disadvantaged children through the Head Start program. In all,
taxpayers have spent nearly $100 billion on this program. For 2008,
Congress appropriated $6.9 billion for Head Start. The total annual
cost per student served was approximately $7,500.
But more than 40 years after Head Start was created, the school
readiness gap between low-income children and their peers remains.
Taxpayers' considerable investment in the Head Start program has
failed to demonstrate meaningful long-term results for
participating children. Moreover, Head Start has been plagued with
internal problems, including financial mismanagement.
Despite the failure of Head Start, many lawmakers on Capitol Hill
are proposing the creation of new federal early childhood programs,
including plans that would provide access to middle-income and
upper-income children. Rather than creating new federal programs,
policymakers should reform Head Start by giving state policymakers
greater flexibility to integrate Head Start into state early
childhood education programs and develop new strategies to improve
education and care for young children. In addition, Head Start
should be reformed to allow states to give families the ability to
select an early childhood provider of choice.
- Call attention to the real engines of reform: the power
of parents and successful reform models at the state and local
levels. After years of federal intervention in education
that has failed to yield meaningful improvement, the President has
an opportunity to use the bully pulpit to encourage a greater
commitment to education and support state and local reform lessons.
The historic nature of the 2008 election will give you a unique
opportunity to communicate to the American people.
First, your family can serve as a model for parental
engagement in children's education. Your own example as a husband
and father committed to his marriage and involved in his children's
lives sends a powerful message, as does your weighing their
individual education needs in the selection of their school. You
have the opportunity to challenge American parents to become more
involved in their children's education.
Academic literature suggests that family stability and parental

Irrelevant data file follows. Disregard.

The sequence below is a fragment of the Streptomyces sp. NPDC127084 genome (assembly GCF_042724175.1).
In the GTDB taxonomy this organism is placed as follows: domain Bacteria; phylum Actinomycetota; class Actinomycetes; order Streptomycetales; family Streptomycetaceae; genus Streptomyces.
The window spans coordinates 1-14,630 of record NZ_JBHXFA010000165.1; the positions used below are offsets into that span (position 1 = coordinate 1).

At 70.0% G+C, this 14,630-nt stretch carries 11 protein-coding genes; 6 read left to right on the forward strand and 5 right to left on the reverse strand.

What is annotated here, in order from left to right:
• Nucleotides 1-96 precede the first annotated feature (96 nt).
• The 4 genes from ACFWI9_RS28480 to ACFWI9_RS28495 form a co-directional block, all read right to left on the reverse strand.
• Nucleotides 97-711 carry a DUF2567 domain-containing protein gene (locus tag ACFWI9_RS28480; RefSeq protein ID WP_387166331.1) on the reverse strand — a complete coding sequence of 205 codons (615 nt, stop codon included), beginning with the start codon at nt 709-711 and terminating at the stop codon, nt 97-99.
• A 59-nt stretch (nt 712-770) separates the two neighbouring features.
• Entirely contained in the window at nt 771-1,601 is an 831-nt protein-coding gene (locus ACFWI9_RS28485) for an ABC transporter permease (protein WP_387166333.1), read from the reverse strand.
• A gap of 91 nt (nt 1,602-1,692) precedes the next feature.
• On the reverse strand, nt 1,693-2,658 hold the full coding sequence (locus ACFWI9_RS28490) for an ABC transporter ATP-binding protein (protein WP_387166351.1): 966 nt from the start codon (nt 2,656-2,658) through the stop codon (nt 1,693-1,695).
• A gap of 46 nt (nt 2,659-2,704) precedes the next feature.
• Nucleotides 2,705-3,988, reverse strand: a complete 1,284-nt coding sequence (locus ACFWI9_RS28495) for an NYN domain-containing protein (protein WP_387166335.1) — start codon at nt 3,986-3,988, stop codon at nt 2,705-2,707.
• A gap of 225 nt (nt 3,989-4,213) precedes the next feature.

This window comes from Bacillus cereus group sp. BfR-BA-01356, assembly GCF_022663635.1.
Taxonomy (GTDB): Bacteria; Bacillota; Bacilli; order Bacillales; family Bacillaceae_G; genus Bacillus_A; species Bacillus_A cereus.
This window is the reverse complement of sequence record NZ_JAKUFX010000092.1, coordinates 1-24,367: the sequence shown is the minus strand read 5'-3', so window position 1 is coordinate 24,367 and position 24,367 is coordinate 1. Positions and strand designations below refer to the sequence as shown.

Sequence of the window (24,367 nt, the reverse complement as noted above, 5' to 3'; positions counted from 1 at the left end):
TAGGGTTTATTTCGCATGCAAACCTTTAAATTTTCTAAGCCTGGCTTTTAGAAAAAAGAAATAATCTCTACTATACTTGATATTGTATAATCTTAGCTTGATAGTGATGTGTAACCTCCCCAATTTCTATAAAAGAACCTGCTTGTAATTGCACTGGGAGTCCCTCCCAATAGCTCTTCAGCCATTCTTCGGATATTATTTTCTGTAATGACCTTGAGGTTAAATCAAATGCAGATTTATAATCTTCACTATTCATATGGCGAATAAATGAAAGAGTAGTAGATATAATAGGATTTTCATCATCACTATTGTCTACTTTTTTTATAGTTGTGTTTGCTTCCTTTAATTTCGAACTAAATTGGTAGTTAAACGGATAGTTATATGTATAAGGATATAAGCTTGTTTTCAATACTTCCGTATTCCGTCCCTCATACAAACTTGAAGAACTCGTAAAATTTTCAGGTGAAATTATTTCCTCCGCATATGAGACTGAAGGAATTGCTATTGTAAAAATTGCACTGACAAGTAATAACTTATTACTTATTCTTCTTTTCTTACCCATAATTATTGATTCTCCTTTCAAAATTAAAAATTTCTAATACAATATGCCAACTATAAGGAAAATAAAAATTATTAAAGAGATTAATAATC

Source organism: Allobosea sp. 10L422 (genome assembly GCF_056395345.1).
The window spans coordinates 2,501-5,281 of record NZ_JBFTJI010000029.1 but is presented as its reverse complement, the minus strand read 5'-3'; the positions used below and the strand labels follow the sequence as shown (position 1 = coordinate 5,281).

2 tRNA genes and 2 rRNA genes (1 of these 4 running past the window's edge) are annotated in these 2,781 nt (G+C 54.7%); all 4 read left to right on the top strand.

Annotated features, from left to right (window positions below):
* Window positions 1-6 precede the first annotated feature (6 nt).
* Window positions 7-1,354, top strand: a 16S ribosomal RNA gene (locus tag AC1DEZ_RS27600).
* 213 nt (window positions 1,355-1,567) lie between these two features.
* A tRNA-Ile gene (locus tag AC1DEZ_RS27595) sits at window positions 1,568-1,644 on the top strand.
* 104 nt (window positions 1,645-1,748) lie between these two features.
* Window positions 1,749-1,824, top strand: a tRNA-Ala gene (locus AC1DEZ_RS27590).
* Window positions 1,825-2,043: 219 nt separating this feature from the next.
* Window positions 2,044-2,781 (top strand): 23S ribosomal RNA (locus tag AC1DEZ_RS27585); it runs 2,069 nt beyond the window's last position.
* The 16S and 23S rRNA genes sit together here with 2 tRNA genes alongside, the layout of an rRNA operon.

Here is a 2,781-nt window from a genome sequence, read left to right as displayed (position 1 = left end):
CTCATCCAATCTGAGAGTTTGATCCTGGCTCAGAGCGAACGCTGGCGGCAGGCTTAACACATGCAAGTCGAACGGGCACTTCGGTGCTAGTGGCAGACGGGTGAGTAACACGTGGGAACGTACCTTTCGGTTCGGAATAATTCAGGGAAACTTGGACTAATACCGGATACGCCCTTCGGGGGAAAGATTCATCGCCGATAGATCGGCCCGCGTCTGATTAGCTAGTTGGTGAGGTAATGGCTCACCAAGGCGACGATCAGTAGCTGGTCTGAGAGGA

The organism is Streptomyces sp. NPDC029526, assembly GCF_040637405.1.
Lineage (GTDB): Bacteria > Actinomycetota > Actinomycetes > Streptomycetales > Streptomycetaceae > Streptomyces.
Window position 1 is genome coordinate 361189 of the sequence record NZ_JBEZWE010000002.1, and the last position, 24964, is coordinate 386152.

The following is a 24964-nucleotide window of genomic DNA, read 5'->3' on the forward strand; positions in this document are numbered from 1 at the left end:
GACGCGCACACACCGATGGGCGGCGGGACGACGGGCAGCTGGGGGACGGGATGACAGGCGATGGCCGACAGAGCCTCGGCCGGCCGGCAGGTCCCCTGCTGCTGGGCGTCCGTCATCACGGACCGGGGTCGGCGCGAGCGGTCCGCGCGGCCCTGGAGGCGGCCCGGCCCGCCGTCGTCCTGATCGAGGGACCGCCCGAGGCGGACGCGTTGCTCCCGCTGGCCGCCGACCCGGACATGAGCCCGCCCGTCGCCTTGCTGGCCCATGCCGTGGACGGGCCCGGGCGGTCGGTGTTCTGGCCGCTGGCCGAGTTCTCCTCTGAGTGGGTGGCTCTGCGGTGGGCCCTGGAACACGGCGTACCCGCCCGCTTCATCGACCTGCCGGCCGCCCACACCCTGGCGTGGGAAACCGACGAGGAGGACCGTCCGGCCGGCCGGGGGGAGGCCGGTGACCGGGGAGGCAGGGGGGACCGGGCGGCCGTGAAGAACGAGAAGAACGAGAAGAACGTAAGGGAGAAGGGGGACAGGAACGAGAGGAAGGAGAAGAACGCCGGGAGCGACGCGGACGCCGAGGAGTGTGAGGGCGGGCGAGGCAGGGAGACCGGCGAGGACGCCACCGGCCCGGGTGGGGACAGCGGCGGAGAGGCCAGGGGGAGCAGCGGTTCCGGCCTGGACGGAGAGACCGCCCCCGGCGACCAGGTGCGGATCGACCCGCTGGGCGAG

involvement in a child's schooling are correlated with a student's
academic achievement. Since the most direct way to increase
parental involvement in education is to give parents the ability to
choose their children's school, your voice could join a growing
number of leaders from the Democratic Party by declaring support
for school choice and parental control in education.
Second, you can highlight and applaud pioneering reform
efforts at the state and local levels and declare opposition to
special-interest groups that resist systemic reform of the current
public education system. The path to transforming and improving
American education is at the state, local, and school levels with
the leadership of state lawmakers, principals, teachers, and
parents. It is important for the President to recognize the limits
of federal intervention and use the bully pulpit to support
systemic reform efforts.
You were right to say during your campaign that "we cannot be
satisfied until every child in America...has the same chance for a
good education that we want for our own children." But four decades
of experience with increasing federal involvement has shown that
Washington cannot deliver on that promise. Instead of further
expanding federal authority in education, your Administration
should empower those who have more power to make a difference in
children's education, especially parents.
Dan Lips is Senior
Policy Analyst in Education in the Domestic Policy Studies
Department, and Jennifer A. Marshall
is Director of Domestic Policy Studies and Director of the Richard
and Helen DeVos Center for Religion and Civil Society, at The